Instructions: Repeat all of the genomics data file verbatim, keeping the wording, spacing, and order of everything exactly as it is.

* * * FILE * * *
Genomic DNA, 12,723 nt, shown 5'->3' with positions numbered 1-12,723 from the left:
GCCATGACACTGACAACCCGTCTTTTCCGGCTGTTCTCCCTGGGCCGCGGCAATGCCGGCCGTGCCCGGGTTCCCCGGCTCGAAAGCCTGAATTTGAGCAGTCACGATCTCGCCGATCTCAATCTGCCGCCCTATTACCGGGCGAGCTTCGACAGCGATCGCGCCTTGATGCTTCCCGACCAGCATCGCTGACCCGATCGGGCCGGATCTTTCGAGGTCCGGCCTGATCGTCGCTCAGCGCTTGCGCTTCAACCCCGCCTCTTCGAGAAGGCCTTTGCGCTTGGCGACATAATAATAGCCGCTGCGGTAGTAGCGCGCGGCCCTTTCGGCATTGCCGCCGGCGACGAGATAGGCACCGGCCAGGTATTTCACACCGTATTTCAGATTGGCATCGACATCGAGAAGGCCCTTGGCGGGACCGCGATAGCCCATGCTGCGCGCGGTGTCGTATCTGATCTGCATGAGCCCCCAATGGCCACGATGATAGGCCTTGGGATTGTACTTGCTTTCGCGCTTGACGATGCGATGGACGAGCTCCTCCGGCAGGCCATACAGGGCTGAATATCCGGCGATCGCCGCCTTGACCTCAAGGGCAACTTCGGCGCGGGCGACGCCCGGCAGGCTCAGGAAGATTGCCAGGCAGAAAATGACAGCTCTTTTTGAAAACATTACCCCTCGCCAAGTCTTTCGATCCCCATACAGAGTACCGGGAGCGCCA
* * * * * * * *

Genomic DNA, 12,723 nt, shown 5'->3' with positions numbered 1-12,723 from the left:
GCCATGACACTGACAACCCGTCTTTTCCGGCTGTTCTCCCTGGGCCGCGGCAATGCCGGCCGTGCCCGGGTTCCCCGGCTCGAAAGCCTGAATTTGAGCAGTCACGATCTCGCCGATCTCAATCTGCCGCCCTATTACCGGGCGAGCTTCGACAGCGATCGCGCCTTGATGCTTCCCGACCAGCATCGCTGACCCGATCGGGCCGGATCTTTCGAGGTCCGGCCTGATCGTCGCTCAGCGCTTGCGCTTCAACCCCGCCTCTTCGAGAAGGCCTTTGCGCTTGGCGACATAATAATAGCCGCTGCGGTAGTAGCGCGCGGCCCTTTCGGCATTGCCGCCGGCGACGAGATAGGCACCGGCCAGGTATTTCACACCGTATTTCAGATTGGCATCGACATCGAGAAGGCCCTTGGCGGGACCGCGATAGCCCATGCTGCGCGCGGTGTCGTATCTGATCTGCATGAGCCCCCAATGGCCACGATGATAGGCCTTGGGATTGTACTTGCTTTCGCGCTTGACGATGCGATGGACGAGCTCCTCCGGCAGGCCATACAGGGCTGAATATCCGGCGATCGCCGCCTTGACCTCAAGGGCAACTTCGGCGCGGGCGACGCCCGGCAGGCTCAGGAAGATTGCCAGGCAGAAAATGACAGCTCTTTTTGAAAACATTACCCCTCGCCAAGTCTTTCGATCCCCATACAGAGTACCGGGAGCGCCA